Letter: Take me to the pub - it's safer than A&E

Well, it’s official, the Government is reducing reported crime statistics on three fronts.


Firstly, they are closing many police stations making it harder to report crime and now rely on people ringing some obscure call centre with all the palaver that entails...

Have you been stabbed? Press 1. Are you dying? Press 2. Have you been burgled? Press 3 and we will give a crime number.

Any other callers press 4 and listen to     nice music and put your problem down to experience!

Secondly, they are closing many hospital accident and emergency departments so many more people die, broadly reducing the number of people able to report crime.

Thirdly, they are allowing the police to massage crime statistics so that they can announce with gusto that crime is falling.

I don’t believe actual crime is falling, and until we see a marked reduction in alcohol and illegal drugs abuse – the main drivers of crime – we will not see crime come down.

I appreciate that statistics can be made to show a variety of trends but the increased number of deaths in hospitals is so worrying that I have told the wife, “If I have a heart attack, don’t take me to hospital, take me to Wetherspoons”, as statistically, less people die of heart attacks in Wetherspoons than ever do in hospital!

Bob Mills, Shrewsbury

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Comments for: "Letter: Take me to the pub - it's safer than A&E"


"I don’t believe actual crime is falling"

Can you elaborate why you don't believe it? Have you conducted in-depth, exhaustive research into crime in the UK? Or is it just a feeling that you have?

eva land

He's got a point. For an assault we were originally persuaded to accept community resolution by the PC until we looked into exactly what that mean't and could see that in no way was this concept aimed at such a serious and premeditated offence in the particular situation we found ourselves in.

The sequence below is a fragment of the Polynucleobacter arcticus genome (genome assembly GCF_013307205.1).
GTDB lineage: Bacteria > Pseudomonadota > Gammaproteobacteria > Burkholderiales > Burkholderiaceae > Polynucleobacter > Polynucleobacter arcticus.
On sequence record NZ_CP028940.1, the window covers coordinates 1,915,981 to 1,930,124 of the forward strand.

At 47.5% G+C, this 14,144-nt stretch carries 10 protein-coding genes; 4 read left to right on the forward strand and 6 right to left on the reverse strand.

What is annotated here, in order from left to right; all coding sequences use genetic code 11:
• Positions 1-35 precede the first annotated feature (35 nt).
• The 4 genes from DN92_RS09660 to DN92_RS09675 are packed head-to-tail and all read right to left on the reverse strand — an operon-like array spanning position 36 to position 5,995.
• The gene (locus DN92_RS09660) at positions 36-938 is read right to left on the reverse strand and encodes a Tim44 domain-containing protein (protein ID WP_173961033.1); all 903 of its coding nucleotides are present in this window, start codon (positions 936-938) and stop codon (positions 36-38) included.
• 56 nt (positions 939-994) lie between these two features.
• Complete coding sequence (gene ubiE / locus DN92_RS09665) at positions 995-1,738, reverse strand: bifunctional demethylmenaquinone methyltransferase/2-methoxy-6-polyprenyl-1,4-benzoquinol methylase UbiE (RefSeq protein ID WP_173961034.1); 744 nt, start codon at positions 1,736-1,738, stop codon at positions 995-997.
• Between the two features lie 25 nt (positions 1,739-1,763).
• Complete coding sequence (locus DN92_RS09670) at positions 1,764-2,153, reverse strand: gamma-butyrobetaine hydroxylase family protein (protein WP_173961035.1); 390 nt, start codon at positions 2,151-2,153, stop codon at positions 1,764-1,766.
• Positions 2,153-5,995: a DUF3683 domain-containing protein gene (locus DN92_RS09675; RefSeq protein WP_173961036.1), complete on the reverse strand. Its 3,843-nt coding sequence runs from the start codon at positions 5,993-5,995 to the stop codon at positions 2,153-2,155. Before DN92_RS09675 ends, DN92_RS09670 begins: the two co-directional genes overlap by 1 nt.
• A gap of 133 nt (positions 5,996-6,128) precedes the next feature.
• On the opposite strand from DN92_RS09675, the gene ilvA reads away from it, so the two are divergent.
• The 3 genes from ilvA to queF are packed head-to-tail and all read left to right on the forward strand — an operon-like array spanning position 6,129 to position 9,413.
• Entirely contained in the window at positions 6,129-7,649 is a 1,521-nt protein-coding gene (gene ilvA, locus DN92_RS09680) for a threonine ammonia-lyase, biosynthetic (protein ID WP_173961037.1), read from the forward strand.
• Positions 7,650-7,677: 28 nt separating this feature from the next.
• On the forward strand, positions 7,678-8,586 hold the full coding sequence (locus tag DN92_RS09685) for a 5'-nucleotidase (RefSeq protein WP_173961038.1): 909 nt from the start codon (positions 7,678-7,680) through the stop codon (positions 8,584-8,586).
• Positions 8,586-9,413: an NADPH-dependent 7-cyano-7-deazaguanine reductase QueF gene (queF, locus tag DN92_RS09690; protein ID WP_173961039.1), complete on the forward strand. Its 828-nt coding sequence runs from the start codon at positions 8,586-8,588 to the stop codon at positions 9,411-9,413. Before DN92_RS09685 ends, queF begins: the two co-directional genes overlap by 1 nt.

For the police, the amount of paper work involved is a disincentive so as with many measures to maintain the law, they will stretch the circumstances to fit which simultaneously reduces the actual crime figures.

Much the same with unemployment figures where all sorts of crafty ways have been instigated to give a false picture of how bad the situation really is.


There are a lot of academics out there, namely criminologists and statisticians who look at this stuff, but as learned experts rather than paranoid laymen. The concerns you highlight can be readily answered by consulting some of their literature.


I don't know the current crime statistics or how crime is / should be reported but the interesting thing is when statistics is mentioned, the way information is presented can lead people to make assumptions based on who is informing us of the "facts".

As an example of the same information ?

The opposition will say = "25% of people are victims of crime"

The governing party will say "3 out of 4 of the population have not been victims of a criminal act"

twisting my melon

How can the closure of Police Stations make it harder to report crimes . Its not like people walk up to Police Stations and knock on the door . people have been reporting crimes by using telephones for years..

grumpy old man

Its not like people walk up to Police Stations and knock on the door"

Well actually people used to do just that! Have you tried ringing Telford Police Station at night? The last time I tried, I gave up after 20 mins.

twisting my melon

Ah yes , when the old fashioned Bobby would give you a ' clip round the ear ' and send you on your way..

grumpy old man

That's right, you're getting there, haven't you ever watched "Heartbeat"?


How true, had many of them clips when I was young.


It's very hard to imagine that in straitened economic times crime is falling. I can't believe that's actually the case and without going into really unhelpful and unwise detail, I will simply say that Dom's perspective is as complacent as it gets. Is he a politician, I wonder?

eva land

If the crime is not dealt with by the courts it is not addressed in the same way and quite frankly the crime for which we were asked to consider community resolution involved a youth who had a history of opportunistic burglary which is how he came to commit the assault because he was caught in the act.

Mike Williams

Sorry, but the police deal with crimes, the courts only with legal retribution. As they are not in the business of revenge, they can only hand down what they consider appropriate sentences - but please try to bear in mind these are human beings and as variable, and fallible, as the rest of us.

If the court fails to hand down a punishment you, the victim, feels appropriate, there will always be some residual resentment of this.

Regrettably, sentencing guidelines are often rather "woolly" and not based on the experiences of the common man, but those higher grade civil servants, who are all too often divorced from the "street scene" life you and I have to live with.

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